From Jesus himself, I do see that he gives us the tools to interpret Scripture for ourselves, individually (but assuming that we will want to be in a process with others.) He teach people how to see through what the Pharisees said to the crux of what really matters? He called us friends that can understand God’s will, not slaves who just obey it. Although community is super important, isn’t one’s own conscience and relationship with God in some ways (not all, but definitely some) – more important?

      Although it is valid that authority can belong to churches, to groups – it still flows first and foremost from the individual (Jesus) – to individuals and as this authority flows upward it is legitimate if it remains intact, whole, and in the same character as Jesus, but it is really hard for that to happen.

      This sounds frightening to many who place so much authority in the church or in the bible itself, but I would argue that the Church only has authority, that the Bible only has authority, that you only have authority, that I only have authority when we really are connected to (and properly being an ambassador for) that ONE authority. The tricky thing is that this gets harder and harder the farther up you go, and there are more and more temptations, misunderstandings, and differences in how people relate to God.

      I’m certainly not promoting a completely individualistic means of interpreting scriptures but I think the foundation of any community or small group based interpretation does rely pretty heavily on its members really struggling and engaging the scriptures themselves, in their own private time, with their own conscience and thoughts.

      Ok, so that’s enough on that topic.

      I think we are largely in agreement on community and new creation. Our difference lies in the cross and interpreting that in the view of the NT writers.

      Community and new creation are very broad and general in many ways. The message and meaning of the cross is also broad and general. Requiring a specific belief in the literally fleshly resurrection does a lot, I think, to blur the actual meaning of it for those not raised in the church or who cannot otherwise believe in that and who have many good reasons to do so – both in understanding the history of religion, in understanding the cosmological and eschatological views of NT writers (which aren’t guaranteed to be perfect or inerrant although the source of what they are trying to get at is), and our own present day understanding, conscience, and questioning.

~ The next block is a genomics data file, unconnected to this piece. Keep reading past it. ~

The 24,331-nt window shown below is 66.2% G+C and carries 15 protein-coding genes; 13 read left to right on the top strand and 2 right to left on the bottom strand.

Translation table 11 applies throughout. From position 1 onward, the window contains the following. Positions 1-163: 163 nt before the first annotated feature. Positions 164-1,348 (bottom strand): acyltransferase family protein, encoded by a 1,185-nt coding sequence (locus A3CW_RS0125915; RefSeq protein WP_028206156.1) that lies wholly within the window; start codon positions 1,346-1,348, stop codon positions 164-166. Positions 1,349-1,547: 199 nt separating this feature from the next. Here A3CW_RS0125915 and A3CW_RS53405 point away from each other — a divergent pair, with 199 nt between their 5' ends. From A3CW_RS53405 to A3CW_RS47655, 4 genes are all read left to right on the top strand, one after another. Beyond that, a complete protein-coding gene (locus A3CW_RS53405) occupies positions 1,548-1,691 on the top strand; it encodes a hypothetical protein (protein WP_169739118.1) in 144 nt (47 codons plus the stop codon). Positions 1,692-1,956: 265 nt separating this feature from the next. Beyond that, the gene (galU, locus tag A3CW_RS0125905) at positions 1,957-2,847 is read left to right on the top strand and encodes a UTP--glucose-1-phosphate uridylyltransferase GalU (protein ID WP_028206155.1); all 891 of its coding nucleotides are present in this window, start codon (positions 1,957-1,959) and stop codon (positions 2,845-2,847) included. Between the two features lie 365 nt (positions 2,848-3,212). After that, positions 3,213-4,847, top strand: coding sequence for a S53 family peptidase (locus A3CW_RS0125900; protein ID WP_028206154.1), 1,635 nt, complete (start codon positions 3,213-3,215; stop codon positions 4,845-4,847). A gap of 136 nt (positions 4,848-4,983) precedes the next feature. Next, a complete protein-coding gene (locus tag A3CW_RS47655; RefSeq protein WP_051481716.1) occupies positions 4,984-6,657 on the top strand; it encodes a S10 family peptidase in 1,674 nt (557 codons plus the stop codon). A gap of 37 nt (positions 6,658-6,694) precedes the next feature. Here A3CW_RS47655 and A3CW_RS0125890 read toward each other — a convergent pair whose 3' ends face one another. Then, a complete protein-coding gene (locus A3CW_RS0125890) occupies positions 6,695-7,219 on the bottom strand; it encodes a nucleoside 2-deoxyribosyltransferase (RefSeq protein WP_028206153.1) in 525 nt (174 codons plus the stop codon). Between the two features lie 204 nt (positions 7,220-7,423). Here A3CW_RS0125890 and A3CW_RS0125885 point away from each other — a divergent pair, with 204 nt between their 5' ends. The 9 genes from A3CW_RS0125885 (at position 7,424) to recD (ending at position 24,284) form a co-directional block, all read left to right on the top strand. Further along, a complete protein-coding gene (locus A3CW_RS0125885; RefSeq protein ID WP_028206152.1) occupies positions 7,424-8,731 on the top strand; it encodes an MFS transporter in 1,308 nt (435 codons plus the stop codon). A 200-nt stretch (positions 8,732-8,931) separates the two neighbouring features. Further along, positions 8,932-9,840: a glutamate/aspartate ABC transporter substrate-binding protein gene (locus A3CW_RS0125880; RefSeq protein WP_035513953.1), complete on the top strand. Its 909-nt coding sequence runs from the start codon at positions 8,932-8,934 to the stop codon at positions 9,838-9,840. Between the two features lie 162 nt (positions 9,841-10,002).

It’s not just the question of the literal fleshly resurrection itself that is doubtful to me and many others, but the practical implications of that. If it was a literal fleshly body, where did it go? How did it magically float up into heaven? If this body “went” somewhere, then we really are thinking of heaven as a place, but we know it’s not a place! (Theologians seem to be agreeing on that these days!) If it is a resurrection body – first of all, what the heck is a resurrection body and how does that exist at the same time as the millions of normal bodies? This has the element of a really meaningful story, not literal truth. I think the truth of Jesus can be affirmed at the same time as one can think that probably a literal fleshly resurrection did not happen. Obviously something important happened because the fearful disciples were transformed, but probably not a literal resurrection. That is my view. Jesus himself said that his Spirit, the Paraclete, would come after he died and that seems like the important and enduring thing to me.
      He told the disciples they should be happy he was going to die for that reason.

      Hyattsville Mennonite Church is a church of very faithful people, in word, deed, and spirit. According to their pastor, many in the church do believe that there is salvation outside of Jesus – i.e. that people aren’t damned merely for not believing specifically in the everything we’re supposed to believe about Jesus. There are groups like the Brethren who do not care about creeds and focus on understanding (on all levels, not just the mind) Jesus and following him. Are these groups not Christian?